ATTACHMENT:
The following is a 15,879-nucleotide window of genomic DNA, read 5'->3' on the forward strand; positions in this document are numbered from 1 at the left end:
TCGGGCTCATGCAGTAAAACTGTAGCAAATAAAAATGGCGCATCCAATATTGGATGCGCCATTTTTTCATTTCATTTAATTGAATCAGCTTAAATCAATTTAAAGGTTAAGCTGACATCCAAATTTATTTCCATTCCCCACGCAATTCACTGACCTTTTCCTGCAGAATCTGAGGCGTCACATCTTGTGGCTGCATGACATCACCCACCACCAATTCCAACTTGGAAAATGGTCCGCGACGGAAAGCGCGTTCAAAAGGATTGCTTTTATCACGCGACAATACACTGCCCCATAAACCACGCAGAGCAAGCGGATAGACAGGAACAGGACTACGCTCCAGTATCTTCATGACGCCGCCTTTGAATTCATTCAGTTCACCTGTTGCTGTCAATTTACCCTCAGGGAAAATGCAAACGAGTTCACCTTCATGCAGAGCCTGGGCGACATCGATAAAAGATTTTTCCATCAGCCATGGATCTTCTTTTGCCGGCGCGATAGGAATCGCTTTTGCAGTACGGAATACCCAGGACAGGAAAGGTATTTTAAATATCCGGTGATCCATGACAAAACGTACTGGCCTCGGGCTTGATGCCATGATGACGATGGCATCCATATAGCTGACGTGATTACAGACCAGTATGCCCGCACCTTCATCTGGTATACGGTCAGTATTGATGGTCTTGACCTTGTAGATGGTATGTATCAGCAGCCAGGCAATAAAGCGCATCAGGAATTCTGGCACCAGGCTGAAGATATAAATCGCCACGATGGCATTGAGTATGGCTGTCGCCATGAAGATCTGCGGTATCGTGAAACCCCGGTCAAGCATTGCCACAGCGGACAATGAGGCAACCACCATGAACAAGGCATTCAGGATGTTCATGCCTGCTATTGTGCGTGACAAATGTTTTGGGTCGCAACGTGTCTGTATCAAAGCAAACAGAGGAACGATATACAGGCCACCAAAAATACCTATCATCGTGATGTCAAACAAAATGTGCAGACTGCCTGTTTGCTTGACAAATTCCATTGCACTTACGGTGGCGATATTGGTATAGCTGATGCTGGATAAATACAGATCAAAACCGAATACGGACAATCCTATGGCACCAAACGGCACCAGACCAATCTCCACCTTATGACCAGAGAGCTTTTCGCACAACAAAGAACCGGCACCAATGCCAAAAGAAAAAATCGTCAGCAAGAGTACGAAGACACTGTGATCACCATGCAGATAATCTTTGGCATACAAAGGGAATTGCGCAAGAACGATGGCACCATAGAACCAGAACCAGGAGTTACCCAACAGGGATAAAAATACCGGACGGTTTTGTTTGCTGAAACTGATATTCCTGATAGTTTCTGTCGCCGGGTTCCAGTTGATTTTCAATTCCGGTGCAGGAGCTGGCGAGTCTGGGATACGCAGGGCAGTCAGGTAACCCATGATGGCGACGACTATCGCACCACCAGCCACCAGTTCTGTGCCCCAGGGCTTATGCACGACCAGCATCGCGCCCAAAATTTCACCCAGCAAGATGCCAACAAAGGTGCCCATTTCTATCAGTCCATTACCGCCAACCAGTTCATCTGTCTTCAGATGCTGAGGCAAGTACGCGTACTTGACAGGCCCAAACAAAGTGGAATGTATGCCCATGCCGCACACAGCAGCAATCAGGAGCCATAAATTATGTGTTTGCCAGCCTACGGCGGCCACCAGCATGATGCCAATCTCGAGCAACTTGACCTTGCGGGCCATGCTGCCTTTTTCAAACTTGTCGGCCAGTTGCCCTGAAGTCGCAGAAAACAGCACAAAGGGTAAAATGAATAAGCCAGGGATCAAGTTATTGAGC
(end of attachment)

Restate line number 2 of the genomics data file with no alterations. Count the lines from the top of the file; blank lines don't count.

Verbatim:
TCGGGCTCATGCAGTAAAACTGTAGCAAATAAAAATGGCGCATCCAATATTGGATGCGCCATTTTTTCATTTCATTTAATTGAATCAGCTTAAATCAATTTAAAGGTTAAGCTGACATCCAAATTTATTTCCATTCCCCACGCAATTCACTGACCTTTTCCTGCAGAATCTGAGGCGTCACATCTTGTGGCTGCATGACATCACCCACCACCAATTCCAACTTGGAAAATGGTCCGCGACGGAAAGCGCGTTCAAAAGGATTGCTTTTATCACGCGACAATACACTGCCCCATAAACCACGCAGAGCAAGCGGATAGACAGGAACAGGACTACGCTCCAGTATCTTCATGACGCCGCCTTTGAATTCATTCAGTTCACCTGTTGCTGTCAATTTACCCTCAGGGAAAATGCAAACGAGTTCACCTTCATGCAGAGCCTGGGCGACATCGATAAAAGATTTTTCCATCAGCCATGGATCTTCTTTTGCCGGCGCGATAGGAATCGCTTTTGCAGTACGGAATACCCAGGACAGGAAAGGTATTTTAAATATCCGGTGATCCATGACAAAACGTACTGGCCTCGGGCTTGATGCCATGATGACGATGGCATCCATATAGCTGACGTGATTACAGACCAGTATGCCCGCACCTTCATCTGGTATACGGTCAGTATTGATGGTCTTGACCTTGTAGATGGTATGTATCAGCAGCCAGGCAATAAAGCGCATCAGGAATTCTGGCACCAGGCTGAAGATATAAATCGCCACGATGGCATTGAGTATGGCTGTCGCCATGAAGATCTGCGGTATCGTGAAACCCCGGTCAAGCATTGCCACAGCGGACAATGAGGCAACCACCATGAACAAGGCATTCAGGATGTTCATGCCTGCTATTGTGCGTGACAAATGTTTTGGGTCGCAACGTGTCTGTATCAAAGCAAACAGAGGAACGATATACAGGCCACCAAAAATACCTATCATCGTGATGTCAAACAAAATGTGCAGACTGCCTGTTTGCTTGACAAATTCCATTGCACTTACGGTGGCGATATTGGTATAGCTGATGCTGGATAAATACAGATCAAAACCGAATACGGACAATCCTATGGCACCAAACGGCACCAGACCAATCTCCACCTTATGACCAGAGAGCTTTTCGCACAACAAAGAACCGGCACCAATGCCAAAAGAAAAAATCGTCAGCAAGAGTACGAAGACACTGTGATCACCATGCAGATAATCTTTGGCATACAAAGGGAATTGCGCAAGAACGATGGCACCATAGAACCAGAACCAGGAGTTACCCAACAGGGATAAAAATACCGGACGGTTTTGTTTGCTGAAACTGATATTCCTGATAGTTTCTGTCGCCGGGTTCCAGTTGATTTTCAATTCCGGTGCAGGAGCTGGCGAGTCTGGGATACGCAGGGCAGTCAGGTAACCCATGATGGCGACGACTATCGCACCACCAGCCACCAGTTCTGTGCCCCAGGGCTTATGCACGACCAGCATCGCGCCCAAAATTTCACCCAGCAAGATGCCAACAAAGGTGCCCATTTCTATCAGTCCATTACCGCCAACCAGTTCATCTGTCTTCAGATGCTGAGGCAAGTACGCGTACTTGACAGGCCCAAACAAAGTGGAATGTATGCCCATGCCGCACACAGCAGCAATCAGGAGCCATAAATTATGTGTTTGCCAGCCTACGGCGGCCACCAGCATGATGCCAATCTCGAGCAACTTGACCTTGCGGGCCATGCTGCCTTTTTCAAACTTGTCGGCCAGTTGCCCTGAAGTCGCAGAAAACAGCACAAAGGGTAAAATGAATAAGCCAGGGATCAAGTTATTGAGC